From George Washington
[New Windsor, New York, December 27, 1780]
Your letter of the 19th. came safe by the Doctr.,1 who set out this morning for Philadelphia.
I had, previous to the receipt of it, and without knowing that the Board of War had given any direction respecting the Armory2 at Albany, requested the Governor to exempt (if he could do it with propriety) the Citizens who were employed in it, from Military Services in cases of alarm, and had written to Genl. Clinton3 to direct the Quartr Master to afford such assistance in his power to have the works repaired, & the business as far as depended upon him accelerated. I have now given order for delivery of such hides as Mr. Ranselaer shall find absolutely necessary for the use of the Armoury.
Altho a trip to Albany, on more accts. than one, would be perfectly agreeable to my wishes; I am so far from having it in my power at this time, to fix a period for this gratification of them that I ⟨have but⟩ small hope of accomplishing it at all this Winter. There are some matters in suspence, which may make a journey to Rhode Island necessary; but as the subject is not fit for a letter, I shall withhold the communication till I see you.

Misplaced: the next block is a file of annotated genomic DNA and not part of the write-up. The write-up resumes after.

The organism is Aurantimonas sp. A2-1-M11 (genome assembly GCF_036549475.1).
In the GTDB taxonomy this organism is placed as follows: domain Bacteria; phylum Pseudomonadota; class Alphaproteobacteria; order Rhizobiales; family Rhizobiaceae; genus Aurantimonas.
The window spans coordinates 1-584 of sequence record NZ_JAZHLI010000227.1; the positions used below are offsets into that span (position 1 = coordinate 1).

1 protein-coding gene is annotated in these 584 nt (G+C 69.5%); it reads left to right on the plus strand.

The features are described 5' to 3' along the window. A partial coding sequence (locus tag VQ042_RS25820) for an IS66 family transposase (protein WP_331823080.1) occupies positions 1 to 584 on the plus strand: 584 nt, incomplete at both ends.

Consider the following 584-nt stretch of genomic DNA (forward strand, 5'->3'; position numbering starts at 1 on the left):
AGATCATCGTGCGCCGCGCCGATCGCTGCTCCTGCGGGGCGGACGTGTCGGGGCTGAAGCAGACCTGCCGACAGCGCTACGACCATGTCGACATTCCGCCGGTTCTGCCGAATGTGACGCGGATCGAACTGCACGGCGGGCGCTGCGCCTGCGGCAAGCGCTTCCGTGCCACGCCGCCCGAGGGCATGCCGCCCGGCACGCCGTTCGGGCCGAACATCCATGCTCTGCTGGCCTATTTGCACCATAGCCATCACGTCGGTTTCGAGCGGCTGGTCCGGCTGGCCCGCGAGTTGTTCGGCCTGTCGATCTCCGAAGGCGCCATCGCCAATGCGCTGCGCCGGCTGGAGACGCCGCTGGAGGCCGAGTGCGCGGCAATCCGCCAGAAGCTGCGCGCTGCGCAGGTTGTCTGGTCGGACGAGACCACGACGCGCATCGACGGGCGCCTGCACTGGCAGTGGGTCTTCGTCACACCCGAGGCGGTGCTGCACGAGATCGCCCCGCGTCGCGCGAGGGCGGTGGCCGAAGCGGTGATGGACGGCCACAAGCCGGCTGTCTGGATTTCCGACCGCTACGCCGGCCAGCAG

A second embarkation has ⟨ta⟩ken place at New York; the strength of the detachment, & its destination ⟨are⟩ vaguely reported, & no certainty ⟨under⟩ whose command it goes. Arnold is said to be of it, from whence the Connecticutions conclude that New haven or New london, must infallibly be the object⟨t⟩, while more rational conjectures send it to the Southward; from whence no late accts. have been received.
Mrs. Washington most cordially joins me, in compliments of congratulations to Mrs. Hamilton & yourself, on the late happy event of your marriage & in wishes to see you both at head Quarters. We beg of you to present our respectful compliments to Generl. Schuyler, his Lady & Family & offer them strong assurances of the pleasure we should feel, at seeing them at New Windsor.
With much truth and great personal regard I am Dr Hamilton Yr affecte. frd & Servt
ALS, Hamilton Papers, Library of Congress.
1. Probably Doctor John Cochran, Elizabeth Hamilton’s uncle. He was chief physician and surgeon of the Continental Army.
3. Brigadier General James Clinton. Washington wrote to Clinton on December 19, 1780 (George Washington Papers, Library of Congress).